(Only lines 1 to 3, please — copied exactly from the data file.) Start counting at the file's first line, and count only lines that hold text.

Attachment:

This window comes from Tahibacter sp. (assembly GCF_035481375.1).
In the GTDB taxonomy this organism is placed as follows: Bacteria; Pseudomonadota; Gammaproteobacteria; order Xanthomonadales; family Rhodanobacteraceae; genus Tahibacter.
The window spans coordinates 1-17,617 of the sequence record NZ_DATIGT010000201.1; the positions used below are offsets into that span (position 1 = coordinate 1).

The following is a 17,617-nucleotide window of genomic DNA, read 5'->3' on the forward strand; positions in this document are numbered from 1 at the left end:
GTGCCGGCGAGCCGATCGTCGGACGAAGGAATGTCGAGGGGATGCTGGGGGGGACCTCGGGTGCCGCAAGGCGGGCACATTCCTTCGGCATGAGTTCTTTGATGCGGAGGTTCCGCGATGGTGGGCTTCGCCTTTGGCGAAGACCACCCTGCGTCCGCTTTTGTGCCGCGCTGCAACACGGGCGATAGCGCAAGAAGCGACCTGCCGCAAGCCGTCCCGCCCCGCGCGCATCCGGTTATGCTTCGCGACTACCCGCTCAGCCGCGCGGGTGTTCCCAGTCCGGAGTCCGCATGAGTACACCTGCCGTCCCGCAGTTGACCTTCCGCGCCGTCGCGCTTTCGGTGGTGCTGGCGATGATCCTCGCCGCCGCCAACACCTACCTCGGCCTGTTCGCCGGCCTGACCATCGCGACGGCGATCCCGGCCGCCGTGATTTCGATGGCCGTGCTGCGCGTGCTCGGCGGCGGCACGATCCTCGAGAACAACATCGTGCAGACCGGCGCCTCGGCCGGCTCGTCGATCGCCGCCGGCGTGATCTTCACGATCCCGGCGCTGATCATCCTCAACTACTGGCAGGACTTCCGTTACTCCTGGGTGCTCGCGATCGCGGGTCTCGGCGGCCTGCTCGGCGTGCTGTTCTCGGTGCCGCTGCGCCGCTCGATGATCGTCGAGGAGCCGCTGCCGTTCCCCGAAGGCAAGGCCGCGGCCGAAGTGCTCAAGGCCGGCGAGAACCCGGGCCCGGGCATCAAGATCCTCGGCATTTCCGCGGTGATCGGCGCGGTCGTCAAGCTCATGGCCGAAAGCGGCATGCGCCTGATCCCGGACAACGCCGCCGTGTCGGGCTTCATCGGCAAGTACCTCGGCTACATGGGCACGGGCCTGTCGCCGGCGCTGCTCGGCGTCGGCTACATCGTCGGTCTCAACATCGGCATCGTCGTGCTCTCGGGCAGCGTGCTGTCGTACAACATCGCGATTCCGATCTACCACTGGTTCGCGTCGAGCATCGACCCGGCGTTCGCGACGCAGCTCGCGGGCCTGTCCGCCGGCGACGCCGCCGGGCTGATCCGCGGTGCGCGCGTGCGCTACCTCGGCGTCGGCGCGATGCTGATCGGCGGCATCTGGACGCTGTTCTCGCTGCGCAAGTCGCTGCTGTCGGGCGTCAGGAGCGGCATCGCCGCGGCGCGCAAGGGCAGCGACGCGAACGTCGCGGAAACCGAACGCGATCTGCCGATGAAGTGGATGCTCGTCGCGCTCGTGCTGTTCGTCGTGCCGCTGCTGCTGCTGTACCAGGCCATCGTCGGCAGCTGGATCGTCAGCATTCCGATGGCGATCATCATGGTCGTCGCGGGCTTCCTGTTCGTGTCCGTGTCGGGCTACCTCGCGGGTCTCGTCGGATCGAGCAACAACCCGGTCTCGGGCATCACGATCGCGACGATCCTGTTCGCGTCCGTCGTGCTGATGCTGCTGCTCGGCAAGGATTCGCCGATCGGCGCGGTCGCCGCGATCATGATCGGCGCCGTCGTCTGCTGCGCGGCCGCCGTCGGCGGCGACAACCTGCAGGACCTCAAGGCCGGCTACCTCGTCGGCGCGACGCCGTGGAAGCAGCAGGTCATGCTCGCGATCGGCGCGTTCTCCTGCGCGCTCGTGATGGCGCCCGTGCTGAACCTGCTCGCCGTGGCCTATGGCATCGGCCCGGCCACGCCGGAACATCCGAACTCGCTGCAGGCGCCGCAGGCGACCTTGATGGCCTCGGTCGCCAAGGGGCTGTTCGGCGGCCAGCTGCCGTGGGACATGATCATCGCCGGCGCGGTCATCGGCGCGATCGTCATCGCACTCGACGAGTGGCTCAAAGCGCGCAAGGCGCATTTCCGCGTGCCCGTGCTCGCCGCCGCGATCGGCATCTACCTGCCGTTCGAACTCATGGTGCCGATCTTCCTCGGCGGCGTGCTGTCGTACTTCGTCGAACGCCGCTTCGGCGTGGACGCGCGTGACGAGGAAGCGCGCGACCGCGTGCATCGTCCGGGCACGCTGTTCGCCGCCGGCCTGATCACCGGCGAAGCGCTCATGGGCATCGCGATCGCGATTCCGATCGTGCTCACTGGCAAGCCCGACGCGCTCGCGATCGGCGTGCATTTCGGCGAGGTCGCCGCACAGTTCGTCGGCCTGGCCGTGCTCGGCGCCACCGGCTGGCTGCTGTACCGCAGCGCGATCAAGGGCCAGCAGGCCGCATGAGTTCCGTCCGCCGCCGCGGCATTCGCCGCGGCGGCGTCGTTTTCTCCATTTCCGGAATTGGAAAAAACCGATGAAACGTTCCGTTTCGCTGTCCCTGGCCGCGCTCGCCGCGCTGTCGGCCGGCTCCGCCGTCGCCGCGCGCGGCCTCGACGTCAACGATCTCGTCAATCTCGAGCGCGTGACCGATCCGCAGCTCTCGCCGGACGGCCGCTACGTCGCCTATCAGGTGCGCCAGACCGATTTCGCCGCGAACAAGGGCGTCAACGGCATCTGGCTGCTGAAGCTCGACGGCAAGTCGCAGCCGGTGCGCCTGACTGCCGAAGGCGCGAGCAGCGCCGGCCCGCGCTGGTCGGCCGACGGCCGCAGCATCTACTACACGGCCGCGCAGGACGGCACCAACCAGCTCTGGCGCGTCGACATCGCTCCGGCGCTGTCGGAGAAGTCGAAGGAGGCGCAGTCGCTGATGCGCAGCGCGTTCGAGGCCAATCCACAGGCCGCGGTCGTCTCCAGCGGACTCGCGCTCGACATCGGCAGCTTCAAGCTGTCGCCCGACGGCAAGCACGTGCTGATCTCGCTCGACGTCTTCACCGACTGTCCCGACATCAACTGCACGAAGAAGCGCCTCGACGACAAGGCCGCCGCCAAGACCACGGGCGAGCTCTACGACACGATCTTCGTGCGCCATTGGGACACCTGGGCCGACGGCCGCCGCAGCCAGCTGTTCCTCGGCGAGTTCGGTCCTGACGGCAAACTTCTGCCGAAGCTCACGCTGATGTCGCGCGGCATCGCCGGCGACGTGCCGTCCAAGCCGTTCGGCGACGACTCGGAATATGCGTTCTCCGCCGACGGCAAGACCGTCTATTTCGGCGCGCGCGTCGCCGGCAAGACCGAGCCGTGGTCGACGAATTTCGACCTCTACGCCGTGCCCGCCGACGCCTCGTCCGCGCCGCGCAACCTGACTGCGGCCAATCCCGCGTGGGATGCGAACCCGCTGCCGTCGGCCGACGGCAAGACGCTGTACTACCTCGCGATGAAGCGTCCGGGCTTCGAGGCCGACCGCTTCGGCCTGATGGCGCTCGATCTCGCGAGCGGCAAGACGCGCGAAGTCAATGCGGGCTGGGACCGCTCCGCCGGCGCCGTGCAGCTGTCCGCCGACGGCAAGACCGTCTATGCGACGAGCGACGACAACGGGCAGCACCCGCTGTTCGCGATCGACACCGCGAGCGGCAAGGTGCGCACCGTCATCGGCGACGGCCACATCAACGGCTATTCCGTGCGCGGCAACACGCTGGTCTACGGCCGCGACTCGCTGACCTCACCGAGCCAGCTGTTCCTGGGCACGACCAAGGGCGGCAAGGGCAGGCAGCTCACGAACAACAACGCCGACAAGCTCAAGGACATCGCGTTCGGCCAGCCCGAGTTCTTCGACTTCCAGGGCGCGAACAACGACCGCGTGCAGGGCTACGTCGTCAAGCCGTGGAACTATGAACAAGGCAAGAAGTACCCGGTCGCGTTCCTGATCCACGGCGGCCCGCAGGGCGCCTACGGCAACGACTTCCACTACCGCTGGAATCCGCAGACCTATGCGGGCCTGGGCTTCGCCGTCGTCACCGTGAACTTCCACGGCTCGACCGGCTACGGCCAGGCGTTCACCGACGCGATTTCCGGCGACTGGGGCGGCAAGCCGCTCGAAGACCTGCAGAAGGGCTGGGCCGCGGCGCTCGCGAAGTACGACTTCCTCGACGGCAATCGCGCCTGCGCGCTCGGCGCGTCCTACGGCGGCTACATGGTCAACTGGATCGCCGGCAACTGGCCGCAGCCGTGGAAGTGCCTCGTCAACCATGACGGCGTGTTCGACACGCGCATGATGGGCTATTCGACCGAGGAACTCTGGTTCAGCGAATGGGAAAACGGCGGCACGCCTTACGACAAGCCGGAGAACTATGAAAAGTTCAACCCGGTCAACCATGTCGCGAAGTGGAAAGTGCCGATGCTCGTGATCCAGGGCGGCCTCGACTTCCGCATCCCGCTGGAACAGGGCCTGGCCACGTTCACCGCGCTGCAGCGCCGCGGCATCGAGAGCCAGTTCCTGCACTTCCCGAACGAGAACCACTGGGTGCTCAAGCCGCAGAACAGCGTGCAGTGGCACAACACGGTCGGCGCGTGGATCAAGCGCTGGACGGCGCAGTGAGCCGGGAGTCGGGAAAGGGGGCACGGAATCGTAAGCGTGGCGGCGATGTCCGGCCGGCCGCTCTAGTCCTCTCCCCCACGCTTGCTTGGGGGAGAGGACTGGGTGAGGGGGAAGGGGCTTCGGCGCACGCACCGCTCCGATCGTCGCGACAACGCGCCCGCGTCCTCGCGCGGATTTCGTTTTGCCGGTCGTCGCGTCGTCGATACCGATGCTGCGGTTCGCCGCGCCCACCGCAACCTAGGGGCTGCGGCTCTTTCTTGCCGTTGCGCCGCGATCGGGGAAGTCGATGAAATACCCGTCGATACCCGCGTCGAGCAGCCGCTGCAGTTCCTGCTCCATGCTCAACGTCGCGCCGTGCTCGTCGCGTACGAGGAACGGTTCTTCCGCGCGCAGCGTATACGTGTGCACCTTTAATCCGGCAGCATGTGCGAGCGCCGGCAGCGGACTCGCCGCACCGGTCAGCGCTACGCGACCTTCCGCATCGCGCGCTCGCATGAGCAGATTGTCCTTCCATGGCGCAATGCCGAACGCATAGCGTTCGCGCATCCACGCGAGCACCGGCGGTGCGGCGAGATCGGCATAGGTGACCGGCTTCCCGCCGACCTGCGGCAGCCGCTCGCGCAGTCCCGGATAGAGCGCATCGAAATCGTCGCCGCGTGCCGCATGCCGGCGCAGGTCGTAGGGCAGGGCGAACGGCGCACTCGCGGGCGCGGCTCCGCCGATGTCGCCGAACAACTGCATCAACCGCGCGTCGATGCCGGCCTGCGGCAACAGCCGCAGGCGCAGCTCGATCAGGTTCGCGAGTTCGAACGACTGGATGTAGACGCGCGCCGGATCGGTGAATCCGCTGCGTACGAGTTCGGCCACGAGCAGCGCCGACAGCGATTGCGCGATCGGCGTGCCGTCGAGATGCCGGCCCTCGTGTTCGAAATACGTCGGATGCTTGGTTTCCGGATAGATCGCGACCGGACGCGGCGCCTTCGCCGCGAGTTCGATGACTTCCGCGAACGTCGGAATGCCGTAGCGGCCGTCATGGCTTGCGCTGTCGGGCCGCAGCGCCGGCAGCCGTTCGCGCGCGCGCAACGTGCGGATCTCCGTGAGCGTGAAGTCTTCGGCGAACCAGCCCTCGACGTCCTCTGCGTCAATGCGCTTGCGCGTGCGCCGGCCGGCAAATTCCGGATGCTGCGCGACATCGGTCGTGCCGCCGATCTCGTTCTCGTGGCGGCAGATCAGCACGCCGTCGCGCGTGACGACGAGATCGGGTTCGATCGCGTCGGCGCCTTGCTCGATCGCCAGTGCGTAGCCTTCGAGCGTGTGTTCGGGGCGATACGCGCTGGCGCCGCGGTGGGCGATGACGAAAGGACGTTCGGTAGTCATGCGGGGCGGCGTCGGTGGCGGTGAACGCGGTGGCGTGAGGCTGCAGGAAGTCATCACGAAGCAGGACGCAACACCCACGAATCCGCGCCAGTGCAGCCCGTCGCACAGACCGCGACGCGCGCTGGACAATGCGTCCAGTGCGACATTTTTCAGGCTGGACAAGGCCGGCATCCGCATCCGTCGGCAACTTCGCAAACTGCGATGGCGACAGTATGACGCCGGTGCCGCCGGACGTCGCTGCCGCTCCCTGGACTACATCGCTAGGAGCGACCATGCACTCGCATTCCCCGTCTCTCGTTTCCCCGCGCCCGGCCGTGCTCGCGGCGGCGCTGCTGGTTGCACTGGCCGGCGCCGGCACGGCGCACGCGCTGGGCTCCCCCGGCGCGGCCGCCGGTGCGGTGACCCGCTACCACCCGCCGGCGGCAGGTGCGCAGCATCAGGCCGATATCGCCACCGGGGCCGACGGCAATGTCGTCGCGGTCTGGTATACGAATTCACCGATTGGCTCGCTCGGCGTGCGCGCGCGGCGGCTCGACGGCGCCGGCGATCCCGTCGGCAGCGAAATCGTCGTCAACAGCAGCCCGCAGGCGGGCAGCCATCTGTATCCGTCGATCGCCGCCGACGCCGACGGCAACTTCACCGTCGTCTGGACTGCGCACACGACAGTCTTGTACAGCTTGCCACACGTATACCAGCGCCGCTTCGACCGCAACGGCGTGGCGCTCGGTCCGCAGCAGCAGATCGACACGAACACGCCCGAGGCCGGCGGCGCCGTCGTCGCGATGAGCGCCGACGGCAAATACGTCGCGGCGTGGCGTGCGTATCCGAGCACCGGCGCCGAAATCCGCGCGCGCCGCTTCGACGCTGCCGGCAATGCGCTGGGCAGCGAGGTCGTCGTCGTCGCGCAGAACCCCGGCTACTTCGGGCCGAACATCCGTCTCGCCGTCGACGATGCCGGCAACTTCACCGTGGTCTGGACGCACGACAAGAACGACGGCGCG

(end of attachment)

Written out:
This window comes from Tahibacter sp. (assembly GCF_035481375.1).
In the GTDB taxonomy this organism is placed as follows: Bacteria; Pseudomonadota; Gammaproteobacteria; order Xanthomonadales; family Rhodanobacteraceae; genus Tahibacter.
The window spans coordinates 1-17,617 of the sequence record NZ_DATIGT010000201.1; the positions used below are offsets into that span (position 1 = coordinate 1).